As we are ending another year, and are also inching towards the end of the decade, it is getting increasingly clear that saving our health (and even our sanity) amidst the onslaught of mixed marketing messages, ever increasing list of new foods and interesting innovations, confused, and ever changing nutrition research findings and our own blatant veering towards comfort and convenience (over everything else), is a tall task. It needs special skills to be able to eat right and to separate wheat from the chaff, so to say.
Below are the 5 easily learned skills that can help you start 2019 on a healthier note.
'Anti-Sugar' to 'Anti-Added Sugar'
It’s a fact that not all sugars are created equal. In US (hopefully in India too soon) there is a new requirement that asks companies to distinguish between added and naturally-occurring sugars on food labels, and that a good thing. It’s important to know the difference.
Added sugars are those not naturally found in foods or beverages and are added during manufacturing. It is these sugars that are actually a health risk for us so it pays to be mindful of their intake.
Sugars that are a natural part of the food are not that harmful.
Identifying Processed Foods
It is important to learn to distinguish between mechanical and chemical processing. It’s not the mechanical processing (grinding and packing a food for example) that’s the problem, but it is the chemical processing, where artificial chemicals are added for reasons like improving the taste, boosting shelf life, deordorizing, masking lack of another ingredient (like sugar in fat free foods), bleaching, and cutting costs, that is the problem. It is these additives - preservative, colourants, flavor adders, texturants - that cause trouble.
In fact, on the other hand ‘positively processed’ foods and drinks like sprouted foods (as sprouting has been shown to increase the amount and absorbability of certain nutrients) or fermented foods, are actually good for us.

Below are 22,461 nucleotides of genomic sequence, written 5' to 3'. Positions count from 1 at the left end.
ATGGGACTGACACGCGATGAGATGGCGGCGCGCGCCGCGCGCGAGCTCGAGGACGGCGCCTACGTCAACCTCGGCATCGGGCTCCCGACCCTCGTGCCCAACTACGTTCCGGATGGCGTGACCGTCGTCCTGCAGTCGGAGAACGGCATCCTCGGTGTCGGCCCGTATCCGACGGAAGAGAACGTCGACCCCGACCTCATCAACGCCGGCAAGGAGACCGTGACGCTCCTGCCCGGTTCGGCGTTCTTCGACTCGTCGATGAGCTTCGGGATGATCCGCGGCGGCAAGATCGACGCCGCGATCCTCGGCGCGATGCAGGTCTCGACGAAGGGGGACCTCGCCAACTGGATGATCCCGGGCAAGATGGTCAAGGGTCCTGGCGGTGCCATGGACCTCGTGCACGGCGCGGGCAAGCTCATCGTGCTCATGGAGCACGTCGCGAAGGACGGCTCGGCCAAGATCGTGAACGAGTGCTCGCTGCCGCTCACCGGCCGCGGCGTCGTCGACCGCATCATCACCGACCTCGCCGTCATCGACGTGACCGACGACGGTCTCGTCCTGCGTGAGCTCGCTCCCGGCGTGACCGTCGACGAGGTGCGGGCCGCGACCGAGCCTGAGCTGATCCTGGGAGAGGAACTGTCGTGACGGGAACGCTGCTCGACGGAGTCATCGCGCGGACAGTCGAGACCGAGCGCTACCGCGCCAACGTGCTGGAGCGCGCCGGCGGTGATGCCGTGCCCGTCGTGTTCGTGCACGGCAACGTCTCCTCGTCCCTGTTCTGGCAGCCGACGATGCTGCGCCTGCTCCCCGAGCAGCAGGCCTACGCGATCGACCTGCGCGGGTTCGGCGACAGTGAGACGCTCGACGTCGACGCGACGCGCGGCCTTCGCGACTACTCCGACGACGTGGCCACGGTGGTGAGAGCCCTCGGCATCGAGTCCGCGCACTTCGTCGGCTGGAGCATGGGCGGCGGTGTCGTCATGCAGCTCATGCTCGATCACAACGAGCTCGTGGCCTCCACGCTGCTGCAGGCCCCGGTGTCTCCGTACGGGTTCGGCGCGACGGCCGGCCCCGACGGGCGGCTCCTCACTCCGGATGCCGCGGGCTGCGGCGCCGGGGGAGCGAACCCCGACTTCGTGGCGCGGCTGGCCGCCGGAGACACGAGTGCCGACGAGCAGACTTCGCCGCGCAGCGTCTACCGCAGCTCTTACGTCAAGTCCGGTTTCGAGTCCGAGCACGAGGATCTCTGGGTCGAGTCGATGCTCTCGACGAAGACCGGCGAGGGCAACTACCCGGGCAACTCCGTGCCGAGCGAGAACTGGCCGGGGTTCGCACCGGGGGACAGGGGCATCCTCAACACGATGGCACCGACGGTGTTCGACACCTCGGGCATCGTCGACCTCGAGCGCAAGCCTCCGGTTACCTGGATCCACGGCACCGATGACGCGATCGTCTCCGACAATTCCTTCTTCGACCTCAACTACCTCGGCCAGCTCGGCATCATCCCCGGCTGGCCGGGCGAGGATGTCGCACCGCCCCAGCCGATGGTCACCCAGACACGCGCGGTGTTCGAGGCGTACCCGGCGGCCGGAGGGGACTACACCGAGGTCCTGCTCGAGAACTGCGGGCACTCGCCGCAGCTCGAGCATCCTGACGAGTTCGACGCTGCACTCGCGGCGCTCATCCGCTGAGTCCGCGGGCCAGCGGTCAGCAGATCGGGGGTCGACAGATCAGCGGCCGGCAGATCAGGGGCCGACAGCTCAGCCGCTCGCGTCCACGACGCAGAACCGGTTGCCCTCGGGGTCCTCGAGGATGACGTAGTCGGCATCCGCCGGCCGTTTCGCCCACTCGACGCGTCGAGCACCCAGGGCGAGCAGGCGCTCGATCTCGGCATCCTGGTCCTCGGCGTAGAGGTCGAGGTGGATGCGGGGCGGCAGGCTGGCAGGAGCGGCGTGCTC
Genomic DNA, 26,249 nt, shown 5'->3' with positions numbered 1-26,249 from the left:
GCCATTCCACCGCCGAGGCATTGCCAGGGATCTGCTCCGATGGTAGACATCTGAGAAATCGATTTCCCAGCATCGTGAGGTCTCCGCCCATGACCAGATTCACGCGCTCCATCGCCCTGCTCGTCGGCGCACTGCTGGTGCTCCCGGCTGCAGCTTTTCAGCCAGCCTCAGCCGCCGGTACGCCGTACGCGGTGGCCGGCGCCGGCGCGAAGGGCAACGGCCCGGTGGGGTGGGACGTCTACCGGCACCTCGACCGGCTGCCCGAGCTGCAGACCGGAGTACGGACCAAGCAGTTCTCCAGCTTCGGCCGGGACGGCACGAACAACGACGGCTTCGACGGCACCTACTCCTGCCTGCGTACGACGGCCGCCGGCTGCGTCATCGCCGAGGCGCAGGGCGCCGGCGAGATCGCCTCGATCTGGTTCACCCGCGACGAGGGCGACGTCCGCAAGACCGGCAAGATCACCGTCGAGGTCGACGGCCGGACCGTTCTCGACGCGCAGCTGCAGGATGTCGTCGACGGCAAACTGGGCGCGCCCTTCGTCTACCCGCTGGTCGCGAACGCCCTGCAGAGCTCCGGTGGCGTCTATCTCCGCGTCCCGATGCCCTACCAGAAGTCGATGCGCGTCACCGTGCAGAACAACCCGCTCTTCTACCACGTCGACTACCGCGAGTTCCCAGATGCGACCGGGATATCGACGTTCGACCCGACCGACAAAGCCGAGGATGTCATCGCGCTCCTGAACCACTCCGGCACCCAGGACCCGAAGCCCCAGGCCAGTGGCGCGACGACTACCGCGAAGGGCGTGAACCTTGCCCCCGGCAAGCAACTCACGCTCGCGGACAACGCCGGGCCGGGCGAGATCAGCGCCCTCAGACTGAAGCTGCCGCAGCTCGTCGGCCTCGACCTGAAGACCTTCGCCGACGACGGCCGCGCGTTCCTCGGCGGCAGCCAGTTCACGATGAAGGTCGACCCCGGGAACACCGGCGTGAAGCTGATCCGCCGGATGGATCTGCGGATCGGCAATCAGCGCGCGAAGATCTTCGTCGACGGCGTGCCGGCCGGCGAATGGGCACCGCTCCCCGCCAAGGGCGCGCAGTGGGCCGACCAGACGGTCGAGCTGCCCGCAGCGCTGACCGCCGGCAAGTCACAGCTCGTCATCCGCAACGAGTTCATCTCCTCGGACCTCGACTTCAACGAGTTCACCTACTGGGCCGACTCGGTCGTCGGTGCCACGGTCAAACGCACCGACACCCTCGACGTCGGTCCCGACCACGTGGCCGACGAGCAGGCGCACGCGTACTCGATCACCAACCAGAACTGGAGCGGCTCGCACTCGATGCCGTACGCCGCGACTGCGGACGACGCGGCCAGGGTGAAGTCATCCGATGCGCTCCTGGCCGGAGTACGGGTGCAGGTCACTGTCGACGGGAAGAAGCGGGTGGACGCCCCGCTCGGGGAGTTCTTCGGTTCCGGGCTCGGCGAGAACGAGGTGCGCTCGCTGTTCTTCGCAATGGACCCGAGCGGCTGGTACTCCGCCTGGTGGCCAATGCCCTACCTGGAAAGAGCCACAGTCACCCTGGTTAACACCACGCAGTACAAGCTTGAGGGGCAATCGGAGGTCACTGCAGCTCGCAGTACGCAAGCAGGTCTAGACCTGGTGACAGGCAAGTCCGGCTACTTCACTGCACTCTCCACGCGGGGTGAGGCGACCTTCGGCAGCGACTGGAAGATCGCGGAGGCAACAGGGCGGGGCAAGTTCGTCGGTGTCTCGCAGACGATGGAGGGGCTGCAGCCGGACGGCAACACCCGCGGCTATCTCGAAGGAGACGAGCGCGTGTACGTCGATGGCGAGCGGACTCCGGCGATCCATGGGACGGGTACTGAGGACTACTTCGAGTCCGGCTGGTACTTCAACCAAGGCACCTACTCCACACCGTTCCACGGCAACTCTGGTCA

Omega 3 vs Omega 6
We read about the importance of omega 3 all the time, as it is a much valued nutrient. But besides knowing all about omega 3, it is also important to know about its counterpart omega 6.
Because unfortunately we are all consuming way too much of it unwittingly, and it is increasingly getting clear that a major reason for the high incidence of heart disease, hypertension, diabetes, obesity, early aging, and even some forms of cancer is the wide disproportion between our intake of omega-6 and omega-3 fatty acids.
The ratio of omega-6 to omega-3 fats in the most diets today is somewhere between 25-50:1.Whereas the ideal ratio is somewhere between 3-1:1.
So it is critically important to not just boost the intake of omega 3 but also dramatically reduce the amount of omega-6 fats in our diet. To do that boost intake of omega 3 sources (fatty fish, flaxseeds, walnuts) and cut down omega 6 by using less of vegetable oils, cut down hydrogenated or partially hydrogenated fats and margarine and also packaged foods.
Locating Hidden Salt
Our body needs just 500 milligrams of sodium everyday, and intake till about 2,400 milligrams per day for an adult is also acceptable. Yet, most of us easily consume around 3,000 – 4,000 milligrams of sodium a day, often much-much more. And most of this comes hidden in the processed foods we eat.
It is important to read labels carefully; it’s there in everything from canned foods to papads to even ketchup and bread. If a label mentions more than 1.5 gm of salt or more than 0.6 gm of sodium in 100 gm of any food, skip the food.
Go easy on regular suspects like cured meats - salami, bacon, ham and sausages.
Catch Excess Caffeine
With caffeine the amounts we consume is the key. Too much can be bad for us, as it is a diuretic, and thus dehydrates the body.
An adult can consume up to 400 mg of caffeine without any harmful effect. 1 cup (250 ml) of coffee contains 100 mg of caffeine.
One should not consume more than 4 cups of coffee on daily basis. Coffee and tea are the two most prominent sources but it's also found in chocolate, coffee ice cream, high energy sports drinks and frozen yogurt. And remember iced tea too can contain as much sugar and caffeine as carbonated colas. Many over-the-counter and prescription medications contain caffeine.
(The writer is a nutritionist, weight management consultant and health writer based in Delhi. She is the author of Don't Diet! 50 Habits of Thin People (Jaico) and Ultimate Grandmother Hacks: 50 Kickass Traditional Habits for a Fitter You (Rupa).)
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